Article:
In a surprising case of government apathy, Haryana Fire Service employees, who risk their lives to control fire tragedies in the city, have been denied an insurance cover.
Moreover, they work without any risk allowance, night allowance or any other special allowance. "We have discussed this matter several times but nothing has changed. Only fire tenders are insured. A fire fighter is entitled to general insurance if he is hurt while on the vehicle," said Hanuman Sihag, chief fire officer Gurgaon.
"We work in risky and hostile conditions. There are chances that one of us gets hurt, or worse, someone can even die. But unfortunately, there is no insurance cover for us. We don't even have medical insurance to help us if we get injured," said a fire official on the condition of anonymity.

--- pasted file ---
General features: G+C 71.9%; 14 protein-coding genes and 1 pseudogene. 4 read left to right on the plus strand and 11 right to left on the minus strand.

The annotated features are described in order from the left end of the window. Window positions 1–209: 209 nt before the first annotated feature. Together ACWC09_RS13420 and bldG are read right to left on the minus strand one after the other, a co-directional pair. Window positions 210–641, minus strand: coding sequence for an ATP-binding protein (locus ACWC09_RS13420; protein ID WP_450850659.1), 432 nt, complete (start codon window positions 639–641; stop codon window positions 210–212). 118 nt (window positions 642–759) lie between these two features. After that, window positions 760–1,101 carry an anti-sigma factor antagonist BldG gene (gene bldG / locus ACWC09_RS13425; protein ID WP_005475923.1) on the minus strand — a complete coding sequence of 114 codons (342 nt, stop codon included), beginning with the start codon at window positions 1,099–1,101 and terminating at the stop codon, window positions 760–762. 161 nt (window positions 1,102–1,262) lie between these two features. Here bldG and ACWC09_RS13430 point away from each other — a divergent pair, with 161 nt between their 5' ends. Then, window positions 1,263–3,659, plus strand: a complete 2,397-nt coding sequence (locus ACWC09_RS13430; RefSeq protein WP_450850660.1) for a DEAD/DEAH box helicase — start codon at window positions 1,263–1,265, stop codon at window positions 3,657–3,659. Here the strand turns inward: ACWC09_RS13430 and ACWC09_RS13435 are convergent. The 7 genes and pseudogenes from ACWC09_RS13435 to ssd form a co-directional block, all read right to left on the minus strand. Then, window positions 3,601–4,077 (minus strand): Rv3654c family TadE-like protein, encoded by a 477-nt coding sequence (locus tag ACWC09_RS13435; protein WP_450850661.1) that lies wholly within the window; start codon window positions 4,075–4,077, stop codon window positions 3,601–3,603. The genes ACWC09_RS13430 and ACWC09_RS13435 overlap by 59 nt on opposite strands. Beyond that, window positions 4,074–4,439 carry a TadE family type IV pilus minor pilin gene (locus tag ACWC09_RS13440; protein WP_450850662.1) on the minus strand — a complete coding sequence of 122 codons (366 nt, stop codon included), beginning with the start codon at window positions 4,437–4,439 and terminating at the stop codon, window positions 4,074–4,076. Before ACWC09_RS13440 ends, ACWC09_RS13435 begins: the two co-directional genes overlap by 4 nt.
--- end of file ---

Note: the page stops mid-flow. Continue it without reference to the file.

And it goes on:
Recently, a fire fighter had seriously injured his thumb in action. However, he was lucky since a private hospital in Gurgaon offered treatment at no cost, he added.
Apart from absence of basic insurance, these daredevils have been meagre allowances for years. "We get R17 as washing allowance for a month and R600 as festival allowance since 1994," an official said.
Besides low pay and no security from the government, the fire department also deals with inadequate staff and equipment. Gurgaon has only three fire stations and one substation at Udyog Vihar Phase I with only 109 fire fighters at work. The department works with only 25 fire tenders and two hydraulic platforms, which can reach a height of only 42 metres.
Such figures are startling in a city which has around 800 hi-rise buildings, including many that are more than 70 metres high. Hamilton Court, Gurgaon's highest building, is 90 metres tall.